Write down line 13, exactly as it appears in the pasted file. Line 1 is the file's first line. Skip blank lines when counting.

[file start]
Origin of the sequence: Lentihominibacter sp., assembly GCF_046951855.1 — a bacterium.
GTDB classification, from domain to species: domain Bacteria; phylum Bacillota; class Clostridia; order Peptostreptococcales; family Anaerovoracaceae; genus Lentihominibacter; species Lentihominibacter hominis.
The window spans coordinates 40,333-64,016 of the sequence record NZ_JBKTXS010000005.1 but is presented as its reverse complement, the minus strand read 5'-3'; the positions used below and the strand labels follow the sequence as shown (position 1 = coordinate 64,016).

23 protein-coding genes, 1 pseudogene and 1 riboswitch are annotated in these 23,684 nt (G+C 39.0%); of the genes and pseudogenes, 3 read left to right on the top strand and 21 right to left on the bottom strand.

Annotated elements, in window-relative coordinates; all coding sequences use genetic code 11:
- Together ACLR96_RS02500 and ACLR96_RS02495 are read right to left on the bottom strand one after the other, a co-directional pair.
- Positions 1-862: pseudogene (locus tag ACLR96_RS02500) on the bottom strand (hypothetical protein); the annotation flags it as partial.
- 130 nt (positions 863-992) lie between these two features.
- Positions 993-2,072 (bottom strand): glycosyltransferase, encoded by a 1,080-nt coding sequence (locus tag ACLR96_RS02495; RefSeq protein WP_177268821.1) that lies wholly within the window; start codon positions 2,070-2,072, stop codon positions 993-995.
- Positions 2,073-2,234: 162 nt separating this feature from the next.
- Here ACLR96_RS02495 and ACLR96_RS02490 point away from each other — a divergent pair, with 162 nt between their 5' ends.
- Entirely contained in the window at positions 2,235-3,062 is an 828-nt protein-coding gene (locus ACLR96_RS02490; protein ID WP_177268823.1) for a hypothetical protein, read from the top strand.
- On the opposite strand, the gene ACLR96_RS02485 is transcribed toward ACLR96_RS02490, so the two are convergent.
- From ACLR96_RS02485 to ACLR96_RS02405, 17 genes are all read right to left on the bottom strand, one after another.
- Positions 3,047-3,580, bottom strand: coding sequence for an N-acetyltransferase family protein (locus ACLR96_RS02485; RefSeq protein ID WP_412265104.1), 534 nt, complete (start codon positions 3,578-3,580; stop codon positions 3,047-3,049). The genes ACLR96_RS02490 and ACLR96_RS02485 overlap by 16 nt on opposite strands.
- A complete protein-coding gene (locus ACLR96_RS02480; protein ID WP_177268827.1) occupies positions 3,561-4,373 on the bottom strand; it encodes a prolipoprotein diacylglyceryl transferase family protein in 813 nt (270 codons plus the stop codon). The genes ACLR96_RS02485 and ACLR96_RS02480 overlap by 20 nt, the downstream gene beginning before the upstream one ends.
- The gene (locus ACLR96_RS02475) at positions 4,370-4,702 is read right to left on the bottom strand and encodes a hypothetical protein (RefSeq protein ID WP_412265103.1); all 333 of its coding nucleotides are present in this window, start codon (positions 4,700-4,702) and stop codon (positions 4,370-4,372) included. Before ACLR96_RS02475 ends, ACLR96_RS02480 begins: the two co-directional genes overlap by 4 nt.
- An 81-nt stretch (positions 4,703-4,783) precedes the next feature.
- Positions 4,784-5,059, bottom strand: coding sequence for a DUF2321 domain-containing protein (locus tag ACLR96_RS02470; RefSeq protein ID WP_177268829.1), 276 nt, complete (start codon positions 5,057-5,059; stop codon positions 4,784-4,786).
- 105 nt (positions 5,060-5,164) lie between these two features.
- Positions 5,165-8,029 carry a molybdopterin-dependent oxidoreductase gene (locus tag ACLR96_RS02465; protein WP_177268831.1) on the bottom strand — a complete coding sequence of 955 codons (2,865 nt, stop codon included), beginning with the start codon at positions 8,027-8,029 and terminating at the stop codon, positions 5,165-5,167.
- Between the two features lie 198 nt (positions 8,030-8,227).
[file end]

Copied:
- On the opposite strand, the gene ACLR96_RS02485 is transcribed toward ACLR96_RS02490, so the two are convergent.